Abundance of Antarctic blue whales south of 60°S from three complete circumpolar sets of surveys

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T. A. Branch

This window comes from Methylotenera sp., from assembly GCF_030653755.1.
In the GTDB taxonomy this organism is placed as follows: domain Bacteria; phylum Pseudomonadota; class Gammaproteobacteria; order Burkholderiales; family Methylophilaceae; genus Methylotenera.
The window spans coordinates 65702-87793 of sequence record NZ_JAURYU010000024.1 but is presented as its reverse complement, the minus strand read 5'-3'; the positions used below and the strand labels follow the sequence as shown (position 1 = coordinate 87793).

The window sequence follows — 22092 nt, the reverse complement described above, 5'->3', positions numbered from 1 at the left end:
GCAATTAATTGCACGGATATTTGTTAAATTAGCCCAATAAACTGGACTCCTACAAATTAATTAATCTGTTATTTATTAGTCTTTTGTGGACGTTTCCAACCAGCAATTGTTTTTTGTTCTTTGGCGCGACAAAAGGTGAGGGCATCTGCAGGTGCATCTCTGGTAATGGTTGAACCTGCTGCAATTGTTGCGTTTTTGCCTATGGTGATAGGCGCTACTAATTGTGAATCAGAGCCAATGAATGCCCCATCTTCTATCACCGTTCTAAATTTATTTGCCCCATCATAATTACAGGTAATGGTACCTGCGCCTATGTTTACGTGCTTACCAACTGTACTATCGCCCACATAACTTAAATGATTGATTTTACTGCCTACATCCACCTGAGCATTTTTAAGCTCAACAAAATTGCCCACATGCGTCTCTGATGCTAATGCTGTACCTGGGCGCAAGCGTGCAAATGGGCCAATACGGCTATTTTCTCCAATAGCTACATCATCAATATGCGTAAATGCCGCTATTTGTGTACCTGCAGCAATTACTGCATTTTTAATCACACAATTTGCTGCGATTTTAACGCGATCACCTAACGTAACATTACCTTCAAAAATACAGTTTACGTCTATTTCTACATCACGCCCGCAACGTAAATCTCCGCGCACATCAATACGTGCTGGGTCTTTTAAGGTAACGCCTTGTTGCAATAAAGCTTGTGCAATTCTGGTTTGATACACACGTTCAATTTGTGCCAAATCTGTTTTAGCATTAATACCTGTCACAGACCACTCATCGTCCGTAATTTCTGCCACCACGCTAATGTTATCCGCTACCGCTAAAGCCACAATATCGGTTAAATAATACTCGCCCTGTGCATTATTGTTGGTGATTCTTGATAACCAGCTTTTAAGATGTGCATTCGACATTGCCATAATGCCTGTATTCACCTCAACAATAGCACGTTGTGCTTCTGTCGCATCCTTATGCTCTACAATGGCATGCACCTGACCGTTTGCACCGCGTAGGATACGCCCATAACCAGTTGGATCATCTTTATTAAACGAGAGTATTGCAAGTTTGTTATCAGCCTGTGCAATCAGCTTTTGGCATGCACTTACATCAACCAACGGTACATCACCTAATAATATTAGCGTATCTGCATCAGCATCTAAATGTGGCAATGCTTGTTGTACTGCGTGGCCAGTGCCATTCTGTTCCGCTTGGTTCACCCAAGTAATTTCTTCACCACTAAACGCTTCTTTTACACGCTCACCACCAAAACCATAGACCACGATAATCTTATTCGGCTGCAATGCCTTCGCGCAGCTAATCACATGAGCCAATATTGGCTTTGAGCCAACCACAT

Sightings from the IDCR/SOWER austral summer surveys are analysed to provide abundance estimates for Antarctic (true) blue whales (Balaenoptera musculus intermedia) south of 60°S. The IDCR/SOWER ship-borne surveys have completely circled the Antarctic three times: 1978/79-1983/84 (CPI); 1985/86-1990/91 (CPII); and 1991/92-2003/04 (CPIII), covering strata totalling 64.3%, 79.5% and 99.7% of the ocean surface between the pack ice and 60°S. During the surveys, blue whale sightings were rare but were recorded in all regions. Raw sighting rates (schools per 1,000 n.mile of primary search effort) were 0.44 (CPI), 0.67 (CPII) and 1.48 (CPIII). Respective circumpolar abundance estimates were 453 (CV=0.40), 559 (CV=0.47) and 2,280 (CV=0.36), with corresponding mid-years of 1981, 1988 and 1998. The CPIII estimates are the most complete and recent for this subspecies. When adjusted for unsurveyed regions in a simple way, the estimated circumpolar rate of increase is 8.2% (95% CI=1.6–14.8%) per year; nevertheless, Antarctic blue whales still number far less than the estimated 202,000-311,000 that existed before exploitation. These abundance estimates are negatively biased because some Antarctic blue whales may have been north of 60°S or in the pack ice at the time of the surveys and because a small number of blue whales on the trackline were probably missed. Furthermore, a small proportion of pygmy blue whales, probably less than 1%, may have been included in the sightings.

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